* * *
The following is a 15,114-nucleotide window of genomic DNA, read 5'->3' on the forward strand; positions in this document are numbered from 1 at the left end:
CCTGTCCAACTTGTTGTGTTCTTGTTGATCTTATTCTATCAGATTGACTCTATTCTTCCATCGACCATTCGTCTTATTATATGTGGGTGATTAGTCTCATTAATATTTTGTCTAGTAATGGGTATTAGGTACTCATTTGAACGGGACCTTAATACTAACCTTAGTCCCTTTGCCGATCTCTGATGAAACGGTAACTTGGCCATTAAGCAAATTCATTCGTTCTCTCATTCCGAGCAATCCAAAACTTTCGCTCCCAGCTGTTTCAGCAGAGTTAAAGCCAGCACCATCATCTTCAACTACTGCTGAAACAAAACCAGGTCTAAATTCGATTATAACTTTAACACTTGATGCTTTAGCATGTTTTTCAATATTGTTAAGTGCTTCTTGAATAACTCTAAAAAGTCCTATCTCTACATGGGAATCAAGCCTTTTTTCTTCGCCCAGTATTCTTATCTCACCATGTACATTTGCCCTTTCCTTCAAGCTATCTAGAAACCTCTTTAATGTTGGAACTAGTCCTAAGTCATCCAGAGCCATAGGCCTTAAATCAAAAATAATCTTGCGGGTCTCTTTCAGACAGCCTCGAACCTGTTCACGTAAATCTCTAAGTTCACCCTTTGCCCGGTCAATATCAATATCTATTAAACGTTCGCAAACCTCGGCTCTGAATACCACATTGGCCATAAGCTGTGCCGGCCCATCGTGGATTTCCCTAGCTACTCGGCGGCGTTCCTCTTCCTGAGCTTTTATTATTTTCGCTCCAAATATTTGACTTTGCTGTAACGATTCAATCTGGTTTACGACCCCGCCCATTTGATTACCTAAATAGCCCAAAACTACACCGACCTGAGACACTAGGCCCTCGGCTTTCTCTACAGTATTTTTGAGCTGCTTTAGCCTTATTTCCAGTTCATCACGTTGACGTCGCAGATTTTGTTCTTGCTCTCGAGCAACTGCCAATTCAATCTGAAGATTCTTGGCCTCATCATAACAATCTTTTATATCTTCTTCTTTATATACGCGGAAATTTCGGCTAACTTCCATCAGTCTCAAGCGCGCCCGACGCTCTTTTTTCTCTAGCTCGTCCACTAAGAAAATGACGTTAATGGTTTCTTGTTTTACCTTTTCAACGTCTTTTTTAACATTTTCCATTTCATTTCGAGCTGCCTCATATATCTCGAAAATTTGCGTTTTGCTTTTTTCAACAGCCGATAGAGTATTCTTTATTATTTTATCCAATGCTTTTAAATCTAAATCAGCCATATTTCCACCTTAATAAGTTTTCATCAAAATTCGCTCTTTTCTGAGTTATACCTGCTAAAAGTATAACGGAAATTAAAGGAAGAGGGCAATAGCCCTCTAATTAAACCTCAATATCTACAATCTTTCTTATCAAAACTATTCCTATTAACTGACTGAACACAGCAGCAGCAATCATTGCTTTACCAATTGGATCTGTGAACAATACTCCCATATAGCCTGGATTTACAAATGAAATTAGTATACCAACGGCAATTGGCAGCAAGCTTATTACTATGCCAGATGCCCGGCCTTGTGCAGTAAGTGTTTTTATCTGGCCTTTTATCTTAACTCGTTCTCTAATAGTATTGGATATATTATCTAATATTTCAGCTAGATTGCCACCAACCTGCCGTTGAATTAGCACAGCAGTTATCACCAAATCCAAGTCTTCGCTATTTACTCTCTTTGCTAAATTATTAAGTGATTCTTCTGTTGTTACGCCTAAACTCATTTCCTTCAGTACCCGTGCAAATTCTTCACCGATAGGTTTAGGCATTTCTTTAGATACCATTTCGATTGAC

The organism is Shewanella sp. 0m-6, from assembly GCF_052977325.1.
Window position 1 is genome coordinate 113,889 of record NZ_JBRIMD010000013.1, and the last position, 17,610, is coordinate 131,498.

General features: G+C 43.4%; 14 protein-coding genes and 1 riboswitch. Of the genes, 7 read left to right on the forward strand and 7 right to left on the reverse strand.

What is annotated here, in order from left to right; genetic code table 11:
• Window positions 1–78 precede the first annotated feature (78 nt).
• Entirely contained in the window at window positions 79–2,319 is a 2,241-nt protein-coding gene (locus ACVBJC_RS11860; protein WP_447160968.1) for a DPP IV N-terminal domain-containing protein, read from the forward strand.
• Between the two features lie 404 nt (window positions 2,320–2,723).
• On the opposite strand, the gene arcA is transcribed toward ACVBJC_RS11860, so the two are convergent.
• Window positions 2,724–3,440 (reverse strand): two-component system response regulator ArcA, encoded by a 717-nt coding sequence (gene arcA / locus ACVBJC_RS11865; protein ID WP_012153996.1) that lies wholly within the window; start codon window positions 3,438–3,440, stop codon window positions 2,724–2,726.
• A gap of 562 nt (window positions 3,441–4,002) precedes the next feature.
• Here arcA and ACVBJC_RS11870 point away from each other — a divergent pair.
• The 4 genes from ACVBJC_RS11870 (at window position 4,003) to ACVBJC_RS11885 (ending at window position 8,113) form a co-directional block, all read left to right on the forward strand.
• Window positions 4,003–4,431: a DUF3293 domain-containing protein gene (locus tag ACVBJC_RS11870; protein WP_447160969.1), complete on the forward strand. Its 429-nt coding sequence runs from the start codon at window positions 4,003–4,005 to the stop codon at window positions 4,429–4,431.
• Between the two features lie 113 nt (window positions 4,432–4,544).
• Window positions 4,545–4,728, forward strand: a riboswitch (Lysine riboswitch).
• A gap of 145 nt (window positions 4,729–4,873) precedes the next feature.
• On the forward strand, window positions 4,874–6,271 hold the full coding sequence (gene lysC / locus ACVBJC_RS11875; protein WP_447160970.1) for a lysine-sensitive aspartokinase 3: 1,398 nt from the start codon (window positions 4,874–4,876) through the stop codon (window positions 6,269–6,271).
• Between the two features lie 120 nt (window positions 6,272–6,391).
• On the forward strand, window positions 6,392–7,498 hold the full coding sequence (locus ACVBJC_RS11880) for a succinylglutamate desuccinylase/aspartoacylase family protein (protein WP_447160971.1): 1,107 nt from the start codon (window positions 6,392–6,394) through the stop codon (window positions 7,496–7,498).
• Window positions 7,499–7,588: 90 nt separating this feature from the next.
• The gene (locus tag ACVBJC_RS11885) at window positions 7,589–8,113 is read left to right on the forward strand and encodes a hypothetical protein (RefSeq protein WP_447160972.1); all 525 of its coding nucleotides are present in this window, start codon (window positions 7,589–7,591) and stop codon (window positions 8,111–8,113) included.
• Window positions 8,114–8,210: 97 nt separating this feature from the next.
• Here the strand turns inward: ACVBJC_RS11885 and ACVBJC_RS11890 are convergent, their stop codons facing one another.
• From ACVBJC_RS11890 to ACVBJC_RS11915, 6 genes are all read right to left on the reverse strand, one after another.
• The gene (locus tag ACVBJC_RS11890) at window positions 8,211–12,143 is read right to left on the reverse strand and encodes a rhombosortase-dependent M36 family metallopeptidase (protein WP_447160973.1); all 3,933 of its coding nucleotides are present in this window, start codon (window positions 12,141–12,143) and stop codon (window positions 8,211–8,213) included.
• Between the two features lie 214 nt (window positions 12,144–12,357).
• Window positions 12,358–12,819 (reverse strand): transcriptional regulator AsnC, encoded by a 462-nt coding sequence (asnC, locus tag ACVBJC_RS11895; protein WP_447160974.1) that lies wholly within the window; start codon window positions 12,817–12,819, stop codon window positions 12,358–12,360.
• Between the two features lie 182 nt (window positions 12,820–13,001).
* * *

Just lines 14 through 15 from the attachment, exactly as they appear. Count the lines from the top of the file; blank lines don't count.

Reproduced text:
• The 4 genes from ACVBJC_RS11870 (at window position 4,003) to ACVBJC_RS11885 (ending at window position 8,113) form a co-directional block, all read left to right on the forward strand.
• Window positions 4,003–4,431: a DUF3293 domain-containing protein gene (locus tag ACVBJC_RS11870; protein WP_447160969.1), complete on the forward strand. Its 429-nt coding sequence runs from the start codon at window positions 4,003–4,005 to the stop codon at window positions 4,429–4,431.